The People and Families of Jerusalem: As of 2010 Census
There are an estimated 161 people in the village corporation limits; 1,079 people with a Jerusalem address. About 61% of adults are married. Approximately 79% of housing in Jerusalem is owner-occupied. 93% of the residents drive to work. The following statistics are based on the population with a Jerusalem address: Total Population 1,079 - Male, 538; Female 541; Median Age 37.4; Race - White 1,051, Black or African American 9; Indian American 2; Asian 14; Hispanic or Latino 1; Average family size 3.09; Occupied housing units 401; High School Graduate or higher 604; Bachelor’s Degree or higher 80; Speak a language other than English at home 6.

School
The first and only school in town was built in 1884. It was a two story frame building at the west end of Church Street. That building was replaced in 1920 with a three room building. Jerusalem had a high school until 1929. Elementary students continued to attend the Jerusalem School until the fall of 1958 when they were transferred to Beallsville Elementary School. The building now serves as a Community and Recreation Center.

Churches
The earliest records found of the Church of Christ date back to about 1907 when meetings were held in the homes of members and then in one of the rooms of the Jerusalem School. They purchased a building lot in 1912 for $150. The congregation still worships in the building on Main Street.  Beginning in 1852, Methodist services were held in the private residence of Jacob Lawrence. They purchased a building in 1960. In the past few years, there have been several Amish families move into the area. There is now a large population of Amish and they travel to each other’s homes to worship.

Economics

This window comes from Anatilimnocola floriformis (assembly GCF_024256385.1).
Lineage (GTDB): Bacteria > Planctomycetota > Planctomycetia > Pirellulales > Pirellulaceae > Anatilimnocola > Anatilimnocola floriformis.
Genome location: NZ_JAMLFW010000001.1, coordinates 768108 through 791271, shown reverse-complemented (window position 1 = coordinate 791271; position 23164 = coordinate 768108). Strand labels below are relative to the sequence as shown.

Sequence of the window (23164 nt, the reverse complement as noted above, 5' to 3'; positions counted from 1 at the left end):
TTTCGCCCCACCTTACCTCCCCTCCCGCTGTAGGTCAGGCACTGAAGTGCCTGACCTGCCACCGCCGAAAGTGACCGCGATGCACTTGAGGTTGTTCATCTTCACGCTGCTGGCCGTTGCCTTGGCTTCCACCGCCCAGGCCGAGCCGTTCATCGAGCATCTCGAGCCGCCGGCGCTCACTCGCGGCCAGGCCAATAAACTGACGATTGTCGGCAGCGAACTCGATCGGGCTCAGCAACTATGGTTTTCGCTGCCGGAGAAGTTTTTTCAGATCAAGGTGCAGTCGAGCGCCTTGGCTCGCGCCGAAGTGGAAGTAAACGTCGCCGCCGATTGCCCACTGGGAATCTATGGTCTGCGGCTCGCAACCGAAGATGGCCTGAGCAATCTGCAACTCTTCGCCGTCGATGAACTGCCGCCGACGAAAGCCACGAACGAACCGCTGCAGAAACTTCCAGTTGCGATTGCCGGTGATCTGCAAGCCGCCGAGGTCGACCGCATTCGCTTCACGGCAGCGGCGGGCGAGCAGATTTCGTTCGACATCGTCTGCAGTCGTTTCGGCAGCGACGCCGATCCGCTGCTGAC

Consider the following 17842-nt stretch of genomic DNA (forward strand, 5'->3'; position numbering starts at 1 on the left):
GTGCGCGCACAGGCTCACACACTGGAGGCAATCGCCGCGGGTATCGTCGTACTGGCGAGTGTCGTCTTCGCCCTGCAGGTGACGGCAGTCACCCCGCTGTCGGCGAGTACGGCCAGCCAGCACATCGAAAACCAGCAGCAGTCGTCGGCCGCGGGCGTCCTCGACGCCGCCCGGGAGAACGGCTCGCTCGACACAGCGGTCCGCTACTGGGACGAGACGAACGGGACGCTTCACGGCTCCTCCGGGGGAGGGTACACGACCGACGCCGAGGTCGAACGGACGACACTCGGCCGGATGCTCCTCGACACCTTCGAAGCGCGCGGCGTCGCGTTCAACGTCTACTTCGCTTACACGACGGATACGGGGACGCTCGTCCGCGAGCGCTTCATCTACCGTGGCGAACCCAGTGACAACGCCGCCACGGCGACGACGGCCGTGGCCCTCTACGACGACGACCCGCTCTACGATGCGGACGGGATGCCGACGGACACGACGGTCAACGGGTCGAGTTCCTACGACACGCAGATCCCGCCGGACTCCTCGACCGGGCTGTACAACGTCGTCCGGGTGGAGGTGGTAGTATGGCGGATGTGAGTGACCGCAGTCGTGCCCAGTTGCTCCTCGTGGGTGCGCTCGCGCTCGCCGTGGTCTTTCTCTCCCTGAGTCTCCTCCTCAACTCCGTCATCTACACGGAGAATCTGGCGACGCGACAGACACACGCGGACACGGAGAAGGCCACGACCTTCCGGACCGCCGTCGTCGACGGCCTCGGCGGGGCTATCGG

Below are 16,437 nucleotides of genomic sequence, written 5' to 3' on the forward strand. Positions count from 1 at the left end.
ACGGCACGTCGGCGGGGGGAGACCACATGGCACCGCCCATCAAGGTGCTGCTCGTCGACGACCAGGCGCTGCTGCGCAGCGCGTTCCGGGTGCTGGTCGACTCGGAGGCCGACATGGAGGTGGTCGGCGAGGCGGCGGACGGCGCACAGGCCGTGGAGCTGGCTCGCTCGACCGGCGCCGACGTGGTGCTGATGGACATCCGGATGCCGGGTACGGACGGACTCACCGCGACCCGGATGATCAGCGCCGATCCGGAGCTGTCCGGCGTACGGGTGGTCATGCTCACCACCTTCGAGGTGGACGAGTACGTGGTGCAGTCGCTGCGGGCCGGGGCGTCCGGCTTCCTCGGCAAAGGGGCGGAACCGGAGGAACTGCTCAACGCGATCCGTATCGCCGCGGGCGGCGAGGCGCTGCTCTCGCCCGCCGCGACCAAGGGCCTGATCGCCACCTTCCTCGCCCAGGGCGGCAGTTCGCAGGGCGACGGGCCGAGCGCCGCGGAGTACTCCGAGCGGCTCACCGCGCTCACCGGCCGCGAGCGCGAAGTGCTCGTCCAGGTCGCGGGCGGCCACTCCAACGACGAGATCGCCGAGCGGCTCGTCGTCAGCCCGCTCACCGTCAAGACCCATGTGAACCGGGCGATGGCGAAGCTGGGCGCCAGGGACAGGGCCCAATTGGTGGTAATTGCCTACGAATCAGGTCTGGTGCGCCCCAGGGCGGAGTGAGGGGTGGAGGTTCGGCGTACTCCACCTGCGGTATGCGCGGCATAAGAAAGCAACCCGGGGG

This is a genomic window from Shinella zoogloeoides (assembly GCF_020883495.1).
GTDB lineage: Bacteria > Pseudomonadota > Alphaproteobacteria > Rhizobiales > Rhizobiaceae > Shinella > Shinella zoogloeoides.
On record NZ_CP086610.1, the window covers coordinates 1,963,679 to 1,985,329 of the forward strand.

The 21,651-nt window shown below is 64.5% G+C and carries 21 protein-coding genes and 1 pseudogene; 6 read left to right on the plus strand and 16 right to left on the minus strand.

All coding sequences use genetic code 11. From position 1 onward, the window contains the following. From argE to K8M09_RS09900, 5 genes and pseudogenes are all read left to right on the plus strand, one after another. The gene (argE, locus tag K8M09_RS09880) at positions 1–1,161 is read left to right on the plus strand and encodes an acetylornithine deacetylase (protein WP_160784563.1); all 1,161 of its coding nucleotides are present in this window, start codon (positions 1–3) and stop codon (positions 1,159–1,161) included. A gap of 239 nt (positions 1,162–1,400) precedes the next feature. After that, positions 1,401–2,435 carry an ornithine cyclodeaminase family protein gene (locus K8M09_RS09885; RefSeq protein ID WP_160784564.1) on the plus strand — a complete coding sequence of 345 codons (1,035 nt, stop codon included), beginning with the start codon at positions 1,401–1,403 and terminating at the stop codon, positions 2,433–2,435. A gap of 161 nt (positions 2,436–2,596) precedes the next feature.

There is a dairy farm on the west side of town. The surrounding rural area also has many farms where dairy cattle, beef cattle, goats, and produce are raised. The public water system, Switzerland of Ohio Water District, has an office in the corporation limits. They serve the town’s people and any others who have city water in the surrounding area. However, many people still have their own private water wells to supply their homes and farms with water.

The people of Jerusalem are either self-employed or work at the coal mines or steel mill. Ohio Valley Coal and Century Mine are employers of a large number of residents; they are both located within 5 -10 miles of the town. Ormet, a steel mill, is located along the Ohio River. The only other employer, which is within close proximity of the town, is the local school district, Switzerland of Ohio Local Schools. This is the only school district in Monroe County and also includes part of Belmont County. It is the largest school district in Ohio, geographically, has 2 high schools, 1 pre-K/12 school, and 5 elementary schools. The children in Jerusalem, Ohio attend Beallsville Public School; a Pre-K to 12th grade building with under 400 students.

Recreation
Jerusalem is a very small, rural village and the largest city is an hour’s drive. However, the Switzerland of Ohio Country Club, along with Wilson Lake, is about ½ mile from the east side of town. It offers the residents an opportunity to enjoy a round of golf and/or a day of fishing. The residents who enjoy horseback riding, rodeos, and mutton busting spend many hours at the Grizzle Ridge Arena.